I first found Greg Punzo the way most people run across Greg Punzo: via his Twitter feed. A little less than two years ago, I was sitting on my couch in Brooklyn, trying to find a stream of a Patriots game on my computer. A friend suggested I try @greg_punzo. He had a link up and ever since, I've gone there when I want to watch a game that's not on television. Others clearly do as well: more than 23,000 people and counting follow the handle.
Punzo—a libertarian who calls himself an "Internet activist fighting televised monopolies since 2008," openly endorses Gary Johnson, and retweets links supporting Rep. Ron Paul's Nobel Peace Prize nomination—says he's not doing anything illegal. And he's right, at least where the law is concerned. (He used to broadcast streams via Justin.tv, but now he simply tweets links.) Despite that, PayPal froze Punzo's account at the behest of the NFL. They claimed he was charging for the service, which he wasn't. Instead, he asked for donations if users were pleased with what he provided. PayPal sided with the league anyway.
After reading about the issue—through Punzo's Twitter feed, naturally—I reached out for an interview. We chatted over Skype—amusingly enough, Punzo didn't have video capability—about how he got started, battling the NFL, and the success of his feed. "Every time these big-name websites get taken down, I'm always able to find the up-and-comers," he says.
How long have you been doing this?
In the 2008 season, I was a member of a Chicago Bears site SportsFansNetwork.org. There were some people overseas or out of state like I was who couldn't watch Bears games. I realized I had a capture card, which I got for video game streams, and I had a cable box. I broadcast the game one time and a bunch of people came. One thing led to another and long story short, here we are now.
When did you start the Twitter feed?
I started in 2009, but I didn't really start using it until 2010 when everything was taking off.
Are you surprised by the popularity you've gained?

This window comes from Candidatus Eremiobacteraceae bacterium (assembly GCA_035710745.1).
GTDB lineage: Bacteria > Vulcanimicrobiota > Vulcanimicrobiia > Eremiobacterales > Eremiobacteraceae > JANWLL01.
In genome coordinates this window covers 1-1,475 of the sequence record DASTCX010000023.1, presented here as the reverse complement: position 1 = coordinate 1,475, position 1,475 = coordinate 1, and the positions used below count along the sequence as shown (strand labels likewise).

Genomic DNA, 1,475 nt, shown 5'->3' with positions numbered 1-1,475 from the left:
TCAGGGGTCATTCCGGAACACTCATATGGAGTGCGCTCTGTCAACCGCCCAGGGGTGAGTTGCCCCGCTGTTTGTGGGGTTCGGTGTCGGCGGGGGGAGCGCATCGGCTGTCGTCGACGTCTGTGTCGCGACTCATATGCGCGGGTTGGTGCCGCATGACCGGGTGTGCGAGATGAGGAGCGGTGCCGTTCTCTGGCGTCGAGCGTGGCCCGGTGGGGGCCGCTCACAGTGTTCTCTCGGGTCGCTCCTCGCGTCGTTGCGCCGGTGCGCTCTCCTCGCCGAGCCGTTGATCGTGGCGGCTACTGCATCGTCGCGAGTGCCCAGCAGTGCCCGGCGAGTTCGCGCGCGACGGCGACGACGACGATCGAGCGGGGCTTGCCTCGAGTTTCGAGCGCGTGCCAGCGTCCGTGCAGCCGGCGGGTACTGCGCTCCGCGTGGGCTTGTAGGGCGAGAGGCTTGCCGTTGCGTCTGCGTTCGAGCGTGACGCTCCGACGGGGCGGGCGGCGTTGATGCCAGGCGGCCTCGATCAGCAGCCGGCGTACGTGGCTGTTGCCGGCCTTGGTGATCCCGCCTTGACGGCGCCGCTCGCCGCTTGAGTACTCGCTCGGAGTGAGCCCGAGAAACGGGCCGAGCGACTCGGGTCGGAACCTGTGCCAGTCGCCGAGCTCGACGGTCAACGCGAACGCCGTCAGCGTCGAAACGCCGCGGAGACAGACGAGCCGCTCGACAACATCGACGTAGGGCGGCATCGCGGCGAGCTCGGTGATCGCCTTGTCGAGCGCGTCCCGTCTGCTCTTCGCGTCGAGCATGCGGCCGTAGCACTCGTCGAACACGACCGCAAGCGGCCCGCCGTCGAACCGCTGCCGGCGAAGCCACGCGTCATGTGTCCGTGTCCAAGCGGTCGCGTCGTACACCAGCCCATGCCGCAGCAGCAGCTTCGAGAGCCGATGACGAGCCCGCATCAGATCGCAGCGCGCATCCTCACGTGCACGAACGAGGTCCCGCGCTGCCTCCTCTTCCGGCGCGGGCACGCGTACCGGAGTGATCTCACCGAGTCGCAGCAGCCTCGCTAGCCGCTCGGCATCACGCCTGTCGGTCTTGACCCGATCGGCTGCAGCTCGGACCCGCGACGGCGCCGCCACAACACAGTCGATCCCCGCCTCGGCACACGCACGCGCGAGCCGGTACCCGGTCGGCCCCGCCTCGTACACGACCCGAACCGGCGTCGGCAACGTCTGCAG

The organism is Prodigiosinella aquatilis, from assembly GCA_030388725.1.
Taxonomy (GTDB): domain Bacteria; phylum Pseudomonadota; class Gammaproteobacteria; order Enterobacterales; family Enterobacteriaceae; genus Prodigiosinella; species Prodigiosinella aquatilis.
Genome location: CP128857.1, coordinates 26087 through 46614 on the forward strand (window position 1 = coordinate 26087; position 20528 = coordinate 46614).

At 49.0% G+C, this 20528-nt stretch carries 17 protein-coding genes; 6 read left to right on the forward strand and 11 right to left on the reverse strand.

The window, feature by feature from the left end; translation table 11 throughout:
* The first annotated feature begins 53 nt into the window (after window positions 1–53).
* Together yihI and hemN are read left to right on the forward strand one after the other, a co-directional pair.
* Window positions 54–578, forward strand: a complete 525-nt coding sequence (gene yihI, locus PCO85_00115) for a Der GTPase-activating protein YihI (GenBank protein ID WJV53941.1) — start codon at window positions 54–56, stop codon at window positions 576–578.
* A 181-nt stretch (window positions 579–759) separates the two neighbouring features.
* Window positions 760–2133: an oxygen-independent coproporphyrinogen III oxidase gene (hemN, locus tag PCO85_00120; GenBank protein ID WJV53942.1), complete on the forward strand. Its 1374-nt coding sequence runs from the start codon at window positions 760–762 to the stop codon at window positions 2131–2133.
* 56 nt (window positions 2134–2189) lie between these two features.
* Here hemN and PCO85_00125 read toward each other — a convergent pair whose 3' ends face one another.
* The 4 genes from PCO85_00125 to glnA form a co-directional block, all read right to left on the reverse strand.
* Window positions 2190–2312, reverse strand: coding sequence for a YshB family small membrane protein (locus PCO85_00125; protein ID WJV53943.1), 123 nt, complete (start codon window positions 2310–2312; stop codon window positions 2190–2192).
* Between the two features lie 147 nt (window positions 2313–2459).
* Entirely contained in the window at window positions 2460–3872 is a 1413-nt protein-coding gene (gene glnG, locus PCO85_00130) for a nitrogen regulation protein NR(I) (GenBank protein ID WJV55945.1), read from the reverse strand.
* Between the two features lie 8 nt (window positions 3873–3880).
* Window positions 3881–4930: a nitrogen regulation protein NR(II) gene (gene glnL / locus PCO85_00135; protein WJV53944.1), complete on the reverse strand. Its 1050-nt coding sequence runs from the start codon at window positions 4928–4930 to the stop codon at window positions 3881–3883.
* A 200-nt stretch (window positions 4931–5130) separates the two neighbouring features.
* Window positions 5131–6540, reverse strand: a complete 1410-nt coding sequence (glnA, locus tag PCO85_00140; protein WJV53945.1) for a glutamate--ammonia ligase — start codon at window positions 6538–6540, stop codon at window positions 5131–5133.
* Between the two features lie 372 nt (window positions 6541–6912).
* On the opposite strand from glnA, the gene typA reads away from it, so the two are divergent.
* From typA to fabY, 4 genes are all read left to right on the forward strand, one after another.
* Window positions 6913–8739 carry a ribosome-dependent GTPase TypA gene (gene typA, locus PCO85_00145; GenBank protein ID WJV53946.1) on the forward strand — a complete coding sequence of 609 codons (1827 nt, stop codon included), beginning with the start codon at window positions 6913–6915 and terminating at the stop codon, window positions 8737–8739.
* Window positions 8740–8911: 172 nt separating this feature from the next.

I am, but at the same time I'm not. Before me, there were websites like atdhe.net that got taken down. I am surprised that just using Twitter was able to expand it this far.
How is your interaction with other people? Are they supportive?
I've never had anybody who publicly was against this. It seems like just the NFL. I've never run across anybody who was against it.
Have you talked to anyone about the legal issues?
I've mostly just done my own research. As long as you're not collecting any income or charging people, there aren't any laws against what I'm doing, especially if you are not providing the material yourself. I know of one example where a site was embedding other streams from other websites. They had legal trouble because of the ad revenue that was being collected. But as long as there is no forced income, ad revenue, or third-party revenue being collected, there aren't currently any laws. But if, for example, the SOPA laws were to pass, then it would be illegal.
There might not be any laws against it, but I can see how some people or organizations might see it as a problem. Can you see that side?
Yeah, but there's nothing anyone can go after me for about what I'm doing now. That said, the laws keep changing but you couldn't be tried for something in the past after new laws are established. But I can see the other side of it, for sure.
Have you been contacted directly by the NFL?
No, I haven't.
What happened with PayPal?
The NFL complained I was using PayPal as a sales mechanism, which I had never done or tried to do. PayPal wanted me to either comply with an affidavit, which I'm not going to go through, or file the Objection of Infringement report. Either way, I think that's going too far, especially since it would be so easy to prove [I wasn't charging]. PayPal could contact the individual users who gave money and ask if they were ever charged, but it seems like PayPal is taking the NFL's side. Even my own personal account is frozen right now.
How much had been donated?
It depends on the year, but it was quite a bit, which is surprising because it's all voluntary. It all went back into itself. I was able to get the equipment. Originally, people were wanting higher quality streams. I said that if everyone chips in, I could get equipment. That's how I was able to get such good quality so quickly. Most people would keep the donations for themselves and their channels would never get better. I wasn't the first one or the only one—I actually came pretty late—but I was able to get the Mac Pro I have, the TV tuner, and the capture card as well.
What's your system look like?
[Laughs] It's a spiderweb of cables and it's pretty messy. I can't broadcast anymore, but one of the things I was able to get from the donations was a 30-inch monitor, which really helps a lot because I can view a lot of streams and find things fast.
Is it just you?
I did have quite a few people, but since it's stuck where it is, it's not nearly as many. Now, people will just tweet me a link and I retweet it to everyone else. There's no way to take anything down since I'm not saying it myself. I'm still not sure how it's illegal to post a link to a website you don't own that has copyrighted material.